When implementing the freemium model for services in a SOA, an organization has the choice of writing custom code to implement it, or to use an off-the-shelf product such as an XML Gateway. An XML Gateway provides advantages by allowing changes to be made to the parameters in the model without a requirement to change actual code. The XML Gateway also scans for the attacks which we have discussed earlier, such as malicious code injection.
Identity and Standards
It is important to know who is using the services of a SOA, and to use this information to control access and to maintain information within an audit trail. The task of controlling access to the services makes use of a variety of standards, some established such as X.509 certificates, and some new such as SAML and WS-Security. It is important not to be blindsided by the standards, especially when they are composed together in a complex manner.
The old and the new: Passwords, X.509 Certificates, and WS-Security
Passwords have been around since time immemorial. They are still widely used within SOA Security. In many cases, it is simply a case of HTTP Authentication, sent over SSL so that the password is not sent in the clear. Indeed, even if Digest Authentication is used, where the password is not sent in the clear, SSL should still be used in order to block certain capture-replay attacks. Even though HTTP Authentication over SSL is "old" technology, it still is widely used for point-to-point authentication within an SOA.
X.509 certificates are used in the context of SSL authentication, where a Web Service can prove its identity to a client, or, in the case of two-way SSL, the client also proves its identity to the service. In this case "identity" is amorphous, since Web Services interactions often involve applications talking to applications, without a human being involved. So the "identity" is the identity of an application. And, as is the case in all usage of X.509 certificates, the trust is based on the issuer of the X.509 certificate (a Certificate Authority, often abbreviated to "CA").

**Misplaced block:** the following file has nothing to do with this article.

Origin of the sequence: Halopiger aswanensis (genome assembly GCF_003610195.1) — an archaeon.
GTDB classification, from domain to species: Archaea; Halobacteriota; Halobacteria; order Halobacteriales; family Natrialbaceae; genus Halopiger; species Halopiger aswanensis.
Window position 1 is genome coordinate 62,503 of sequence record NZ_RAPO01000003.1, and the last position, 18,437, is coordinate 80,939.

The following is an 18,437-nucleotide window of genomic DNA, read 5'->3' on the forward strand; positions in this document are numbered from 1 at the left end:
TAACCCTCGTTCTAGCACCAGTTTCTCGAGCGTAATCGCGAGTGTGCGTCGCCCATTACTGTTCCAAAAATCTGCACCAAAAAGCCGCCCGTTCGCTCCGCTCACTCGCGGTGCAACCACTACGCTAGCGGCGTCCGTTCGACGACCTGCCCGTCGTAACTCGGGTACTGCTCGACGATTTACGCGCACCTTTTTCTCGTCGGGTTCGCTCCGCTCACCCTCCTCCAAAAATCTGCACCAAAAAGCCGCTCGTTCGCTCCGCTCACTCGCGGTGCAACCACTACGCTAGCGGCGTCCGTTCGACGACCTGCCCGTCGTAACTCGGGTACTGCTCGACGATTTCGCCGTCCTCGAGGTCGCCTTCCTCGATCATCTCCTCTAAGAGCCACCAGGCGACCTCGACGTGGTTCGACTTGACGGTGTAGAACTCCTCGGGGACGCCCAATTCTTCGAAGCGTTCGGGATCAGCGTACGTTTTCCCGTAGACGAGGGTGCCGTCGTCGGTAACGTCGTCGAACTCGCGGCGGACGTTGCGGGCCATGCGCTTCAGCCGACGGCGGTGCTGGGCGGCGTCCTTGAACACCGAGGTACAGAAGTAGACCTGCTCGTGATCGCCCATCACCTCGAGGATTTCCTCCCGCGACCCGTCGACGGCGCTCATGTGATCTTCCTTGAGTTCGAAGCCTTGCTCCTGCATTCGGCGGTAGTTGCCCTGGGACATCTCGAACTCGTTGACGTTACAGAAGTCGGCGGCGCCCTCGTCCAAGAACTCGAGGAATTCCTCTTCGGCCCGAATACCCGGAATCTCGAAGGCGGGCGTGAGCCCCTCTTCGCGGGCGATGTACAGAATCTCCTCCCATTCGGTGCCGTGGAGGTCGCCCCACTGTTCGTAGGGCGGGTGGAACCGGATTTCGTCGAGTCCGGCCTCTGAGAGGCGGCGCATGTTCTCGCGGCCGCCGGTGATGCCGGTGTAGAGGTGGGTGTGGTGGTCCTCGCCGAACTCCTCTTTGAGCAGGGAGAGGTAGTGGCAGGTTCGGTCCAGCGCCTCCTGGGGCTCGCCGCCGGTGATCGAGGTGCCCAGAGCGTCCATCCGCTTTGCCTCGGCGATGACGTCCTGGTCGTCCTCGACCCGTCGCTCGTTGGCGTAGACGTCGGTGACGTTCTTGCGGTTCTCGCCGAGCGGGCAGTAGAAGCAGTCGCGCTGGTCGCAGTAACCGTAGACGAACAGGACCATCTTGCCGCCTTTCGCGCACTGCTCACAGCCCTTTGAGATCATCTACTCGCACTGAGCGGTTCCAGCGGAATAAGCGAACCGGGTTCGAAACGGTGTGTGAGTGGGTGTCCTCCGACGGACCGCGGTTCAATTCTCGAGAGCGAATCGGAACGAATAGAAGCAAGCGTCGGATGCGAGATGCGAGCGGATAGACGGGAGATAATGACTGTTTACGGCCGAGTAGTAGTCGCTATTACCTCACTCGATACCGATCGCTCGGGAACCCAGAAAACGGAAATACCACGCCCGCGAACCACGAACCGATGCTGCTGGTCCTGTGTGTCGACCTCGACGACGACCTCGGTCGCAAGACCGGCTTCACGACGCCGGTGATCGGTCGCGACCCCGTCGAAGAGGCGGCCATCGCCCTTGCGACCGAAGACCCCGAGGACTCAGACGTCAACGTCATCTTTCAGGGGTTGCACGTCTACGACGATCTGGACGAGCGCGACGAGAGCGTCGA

As well as SSL, X.509 certificates are often used in the context of digital signatures. XML Signature is a standard which defines how XML data can be digitally signed using the private key which corresponds to an X.509 certificate, so that anyone who holds the signatorys X.509 Certificate can validate the signature.
XML Encryption is a standard which, as you may guess, defines how XML data may be encrypted. You may ask "what is different about encrypting XML data, versus encrypting any other kind of data?" The answer is that XML data can be selectively encrypted, allowing for scenarios such as selectively encrypting a patient name in a medical record. Since the messages in an SOA are mostly XML (with the exception of REST and JSON for Web 2.0 services), XML Encryption is very useful in order to apply privacy rules.
Kerberos is also a mature technology, which continues to be used within SOA Security. In particular, Kerberos is often used in a Windows environment, since it continues to underpin authentication and single sign-on in Windows networking.
All of these pre-existing security technologies continue to be used for SOA security.
WS-Security is a newer technology which was standardized in 2004. It builds on what has come before. It defines how XML Encryption and XML Signature apply to SOAP, so that a SOAP message may be encrypted and/or signed. Additionally, it defines where passwords and X.509 Certificates are placed in a SOAP message, and how SOAP may operate with Kerberos. This allows for interoperability between different applications which use WS-Security.
Platforms such as Suns Glassfish and Microsofts .NET incorporate WS-Security. These allow processing of signed XML (using XML Signature with WS-Security), authentication (using passwords, Kerberos, or certificates), and encryption (XML Encryption with WS-Security). XML Gateways